Has there been looting of your medical facilities?

MSF premises in Nyala, South Darfur have been looted, including one of our warehouses. This is a structure that should be protected, it's for humanitarian purposes, there is no justification for it to be targeted.

Is there water and electricity in Khartoum?

In my office we have electricity, but stray bullets have hit the water pipes. Other parts of the city have had no electricity or water for four days. I saw people queuing for water yesterday, despite the risk of crossfire. So far, the phone network is operational, though sometimes weak. But without electricity people can't charge phones. Even if you have a generator, it is difficult to refuel it as gas stations are not open. If this situation continues the suffering will increase.

Has there been any information from the government?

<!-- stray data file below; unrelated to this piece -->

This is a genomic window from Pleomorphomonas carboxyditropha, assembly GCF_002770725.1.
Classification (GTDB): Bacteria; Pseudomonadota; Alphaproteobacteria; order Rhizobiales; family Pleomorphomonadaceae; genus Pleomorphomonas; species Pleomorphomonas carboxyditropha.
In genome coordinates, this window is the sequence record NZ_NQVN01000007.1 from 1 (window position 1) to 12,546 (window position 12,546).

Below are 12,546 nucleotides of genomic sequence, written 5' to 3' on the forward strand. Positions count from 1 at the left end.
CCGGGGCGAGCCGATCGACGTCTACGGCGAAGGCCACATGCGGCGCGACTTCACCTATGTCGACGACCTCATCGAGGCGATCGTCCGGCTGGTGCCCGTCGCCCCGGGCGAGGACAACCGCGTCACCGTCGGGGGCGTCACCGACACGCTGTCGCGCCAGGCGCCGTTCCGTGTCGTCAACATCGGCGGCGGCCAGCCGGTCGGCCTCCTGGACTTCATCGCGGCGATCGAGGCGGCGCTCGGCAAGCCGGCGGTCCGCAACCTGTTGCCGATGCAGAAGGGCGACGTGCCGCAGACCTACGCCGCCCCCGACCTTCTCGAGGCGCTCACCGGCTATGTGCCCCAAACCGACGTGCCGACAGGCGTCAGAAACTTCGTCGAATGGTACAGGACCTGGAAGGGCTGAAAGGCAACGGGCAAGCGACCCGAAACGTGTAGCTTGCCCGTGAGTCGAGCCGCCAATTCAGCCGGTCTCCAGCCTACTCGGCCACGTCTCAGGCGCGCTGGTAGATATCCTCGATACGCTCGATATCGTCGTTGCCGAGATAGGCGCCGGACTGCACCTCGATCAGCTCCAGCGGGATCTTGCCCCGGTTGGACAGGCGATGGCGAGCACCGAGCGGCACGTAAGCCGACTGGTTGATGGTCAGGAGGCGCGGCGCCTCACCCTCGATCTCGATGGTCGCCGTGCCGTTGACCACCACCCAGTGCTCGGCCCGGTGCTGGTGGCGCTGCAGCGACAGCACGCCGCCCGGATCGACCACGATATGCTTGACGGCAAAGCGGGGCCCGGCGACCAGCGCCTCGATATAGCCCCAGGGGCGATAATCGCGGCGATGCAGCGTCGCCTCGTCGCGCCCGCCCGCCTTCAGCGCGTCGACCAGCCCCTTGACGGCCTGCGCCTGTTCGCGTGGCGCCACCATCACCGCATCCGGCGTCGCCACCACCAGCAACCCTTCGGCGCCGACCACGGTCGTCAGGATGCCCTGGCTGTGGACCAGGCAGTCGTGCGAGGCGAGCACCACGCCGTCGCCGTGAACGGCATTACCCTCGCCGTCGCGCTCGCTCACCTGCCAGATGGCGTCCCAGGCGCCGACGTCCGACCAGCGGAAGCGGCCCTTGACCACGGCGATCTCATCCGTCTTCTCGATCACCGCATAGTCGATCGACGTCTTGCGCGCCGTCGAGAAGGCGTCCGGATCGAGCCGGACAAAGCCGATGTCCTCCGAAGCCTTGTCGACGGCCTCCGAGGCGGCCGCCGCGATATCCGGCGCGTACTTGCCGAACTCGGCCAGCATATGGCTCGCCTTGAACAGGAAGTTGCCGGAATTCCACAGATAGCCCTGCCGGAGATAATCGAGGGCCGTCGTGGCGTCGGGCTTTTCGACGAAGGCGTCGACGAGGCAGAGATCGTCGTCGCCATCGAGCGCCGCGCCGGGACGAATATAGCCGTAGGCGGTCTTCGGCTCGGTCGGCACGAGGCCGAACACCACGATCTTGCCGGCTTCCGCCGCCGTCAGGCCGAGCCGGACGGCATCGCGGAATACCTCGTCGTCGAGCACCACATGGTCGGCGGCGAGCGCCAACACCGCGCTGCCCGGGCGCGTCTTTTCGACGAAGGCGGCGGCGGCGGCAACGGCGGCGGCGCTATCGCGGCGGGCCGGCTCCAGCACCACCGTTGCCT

The only instructions we have received is to stay indoors and away from the windows.

Meanwhile we have heard reports about attacks on diplomats, as well as videos of shelling and stray bullets going through people's houses. The clashes have been very loud since Saturday. While I'm talking to you, I am hearing anti-aircraft fire.

Are citizens in the city able to access supplies?

The fighting erupted suddenly early Saturday morning, so it was a shock and surprise for everyone. Nobody had time to stock up for an extended period. We are now on the fourth day and supplies have been depleted. Medicine access is very difficult. Food was partially available in the first two days but all the stocks in markets and small shops have finished without being able to be replenished. If this continues, we will have food shortages and most people will try to leave the city to the villages if they can.

What next?

Our priority is to get our staff from the intense fighting areas and restore access to health facilities. We are ready and prepared; we have stocks [of medical supplies] and manpower but very little access. We are on standby for whenever a humanitarian corridor opens.

Andrew Connelly is a British freelance journalist focusing on politics, migration and conflict.

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Andrew Connelly